The Ancient of Days by William Blake - from Whitworth Art Gallery The University of Manchester UK The Bridgeman Art Library via (public domain)In his poem The Cabbages of Chekhov, Robert Bly had me again when he wrote that,

“William Blake knew that fierce old man,
irritable, chained, and majestic, who bends over
to measure with his calipers the ruins of the world.”

Despite such a fierce image in his poem, Bly has that way about him where he can rescue you in the end from all the bad news that comes tracked in on the dog’s paws.

With Bly on my mind, I wasn’t all that surprised that something magical was about to happen this past weekend. On the wings of Bly, a sweet little guy with a funny hat stopped in practically unannounced to stay overnight on his pilgrimage home to his adopted southland. This guy is a cartoonist, writer without an editor and guitarist who can’t read music, but can draw good conclusions and jam along to his heart’s content. Amongst his other charming qualities, he doesn’t eat critters or cucumbers, perhaps an unusual dietary combination but we honored his wishes by having an onion tart and green salad ready for his dinner.

He’s a soft speaker and good listener who needs a tad of coaxing to tell his own tales. He was gone the next morning without much fanfare and with few wakes in his track. In the short time he was here, though, he left us with a trace of his life, the good woman and teacher he had married, and the daughter who’s about to jump into the medical fray. And then there was his old dog Nug, short for the nugget he wasn’t looking for over a decade ago but one this same daughter and her friends brought into the family without any questions asked. All that was expected of him was his ceremonial vote in favor of the pup’s name which the ladies had already chosen. And thus Nug joined the pack and got his name by committee. Like most fathers, our friend knew he had been had when told he had nothing further to fret over since the girls would forever look after all of Nug’s needs.

His hat was nearly brimless and came to a high perch above his head. The band was somewhat stained and had once belonged to his father, but had hidden in the closet nearly eight years in mourning. He looked a bit anxious when he reluctantly took it off before dinner and let his pony tail drop free.

He told me earlier not to trouble much in preparation for his visit, unless, of course, I liked trouble. My wife Jody and I were not sure what we were in for when we said we would be delighted if he should stop by. He is a fellow scribbler who told me he thought we had something in common that he sensed in my own jottings. How could you turn down someone who doesn’t eat critters, likes what you write, and has all the good-natured habits of a well-grounded lad who is partial to canines?

He didn’t disappoint us and left us all smiling. He was a calming presence without any sense of presentiment. He smiled spontaneously as he told us some secrets about how to draw by using what people say to shape their outlines. He also had a book of music it had taken him eighteen months to write with just the chords shown as a guide. He showed a particular sweetness in his smile as he gladly accepted a second helping of the Hungarian dessert Jody offered.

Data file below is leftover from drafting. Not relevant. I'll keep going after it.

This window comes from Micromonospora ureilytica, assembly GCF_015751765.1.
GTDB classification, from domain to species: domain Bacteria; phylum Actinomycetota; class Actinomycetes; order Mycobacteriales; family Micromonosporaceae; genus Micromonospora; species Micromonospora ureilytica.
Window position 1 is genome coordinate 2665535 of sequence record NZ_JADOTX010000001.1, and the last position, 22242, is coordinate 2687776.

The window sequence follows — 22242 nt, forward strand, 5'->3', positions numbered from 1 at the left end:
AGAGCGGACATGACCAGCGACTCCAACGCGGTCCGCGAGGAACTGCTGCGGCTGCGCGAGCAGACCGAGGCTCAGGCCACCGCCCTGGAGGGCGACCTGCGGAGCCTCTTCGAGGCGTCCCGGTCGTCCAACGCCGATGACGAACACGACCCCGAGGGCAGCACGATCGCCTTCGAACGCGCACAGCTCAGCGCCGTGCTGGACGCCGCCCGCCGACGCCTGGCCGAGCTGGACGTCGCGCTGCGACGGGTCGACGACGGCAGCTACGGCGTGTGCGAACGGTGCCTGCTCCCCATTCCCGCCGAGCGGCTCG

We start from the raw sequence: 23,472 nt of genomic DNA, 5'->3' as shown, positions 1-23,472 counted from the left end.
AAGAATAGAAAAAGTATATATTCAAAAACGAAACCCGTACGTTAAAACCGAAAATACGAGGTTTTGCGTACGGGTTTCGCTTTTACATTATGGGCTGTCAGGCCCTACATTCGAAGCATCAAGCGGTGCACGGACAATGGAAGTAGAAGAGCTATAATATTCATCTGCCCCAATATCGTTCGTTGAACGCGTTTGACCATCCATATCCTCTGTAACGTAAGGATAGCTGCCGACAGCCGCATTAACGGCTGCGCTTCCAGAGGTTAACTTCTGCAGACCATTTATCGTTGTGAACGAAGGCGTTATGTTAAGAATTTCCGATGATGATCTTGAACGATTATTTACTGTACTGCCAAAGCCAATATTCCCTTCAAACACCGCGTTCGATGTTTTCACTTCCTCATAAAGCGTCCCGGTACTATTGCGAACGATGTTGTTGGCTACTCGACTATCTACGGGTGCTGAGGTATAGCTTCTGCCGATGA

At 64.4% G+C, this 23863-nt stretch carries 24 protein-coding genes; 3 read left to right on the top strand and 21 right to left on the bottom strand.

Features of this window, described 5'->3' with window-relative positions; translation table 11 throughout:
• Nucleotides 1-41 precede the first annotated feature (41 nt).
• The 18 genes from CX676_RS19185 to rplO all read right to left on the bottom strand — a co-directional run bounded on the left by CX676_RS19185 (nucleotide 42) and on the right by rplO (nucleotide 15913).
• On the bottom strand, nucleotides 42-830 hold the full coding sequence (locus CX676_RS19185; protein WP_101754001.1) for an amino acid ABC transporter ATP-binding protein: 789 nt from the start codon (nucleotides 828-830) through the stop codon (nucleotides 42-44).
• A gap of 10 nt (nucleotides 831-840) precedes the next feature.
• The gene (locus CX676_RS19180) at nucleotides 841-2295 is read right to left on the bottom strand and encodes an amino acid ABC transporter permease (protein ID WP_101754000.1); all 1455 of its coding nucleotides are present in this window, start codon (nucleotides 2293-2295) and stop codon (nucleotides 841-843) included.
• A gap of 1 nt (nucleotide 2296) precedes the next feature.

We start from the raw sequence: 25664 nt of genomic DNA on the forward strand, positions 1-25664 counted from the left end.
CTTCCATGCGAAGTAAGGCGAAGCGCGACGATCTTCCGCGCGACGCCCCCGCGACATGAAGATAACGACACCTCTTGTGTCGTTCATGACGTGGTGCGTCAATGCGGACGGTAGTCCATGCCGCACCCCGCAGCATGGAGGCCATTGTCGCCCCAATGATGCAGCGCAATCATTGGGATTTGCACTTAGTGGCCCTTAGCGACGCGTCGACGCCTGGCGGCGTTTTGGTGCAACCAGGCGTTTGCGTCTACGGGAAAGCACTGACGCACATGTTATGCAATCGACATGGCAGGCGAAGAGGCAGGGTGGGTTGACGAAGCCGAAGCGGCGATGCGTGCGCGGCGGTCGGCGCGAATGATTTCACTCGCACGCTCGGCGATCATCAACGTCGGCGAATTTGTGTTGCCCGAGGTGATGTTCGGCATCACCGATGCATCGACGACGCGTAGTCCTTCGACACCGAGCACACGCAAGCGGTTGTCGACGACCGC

When he left after a heavy breakfast of waffles and hash browns, we felt a certain lightness of being. Even the rambunctious dogs warmed to him immediately and seemed to be amiss after he disappeared as quickly as he had shown up. And unlike the fierce old man that William Blake knew, this man measured a world not in ruin but only in constant and amazing surprise.

He’s still moving me to a softer place.

Image: The Ancient of Days by William Blake - from Whitworth Art Gallery The University of Manchester UK The Bridgeman Art Library via (public domain).
David Evans

David Evans

I'm retired from another life and live in the mountains of eastern West Virginia with my muse Jody along with one little and two big dogs and a diminishing pride of two cats and other critters who come along the path from time to time. I retired one morning years ago when I woke up and said, "This is the day." It was simply time to do something new with my life. I had done whatever I did long enough, and now it was time to do something else. Being independent and no longer in the reins of someone else's driver, I believe I have found something to cherish that I never had before. Retirement may be dull and boring, but that's true only if you are dull and boring. But if you’re like I was, and am, I saw a lot of things as I went along the trail that I would have liked to linger over a lot longer if I had had the time to spare. Above all, I wanted to think about what they meant and have the chance to go back over them and figure them out. I'm not abashed to say that today I lead a life of real luxury. I also recognize that I'm a lucky boy. In the words of Katherine Anne Porter: "My life has been incredible, I don't believe a word of it." I am the author of the recently published collection of essays entitled Meeting Memory In The Dark. Earlier I self-published Words To Woo Her By And Other Distractions Along The Way; Tunes of Glory: The Slow Ticking of the Heart; Cradle My Soul: Glimpses Into Other Lives; and Unscheduled Stops: Essays on Love, Loss and Other Roadside Attractions. All are available on either Amazon or Create Space, a subsidiary of Amazon. Proceeds go to the Almost Heaven Golden Retriever Rescue and Sanctuary in Capon Bridge, West Virginia.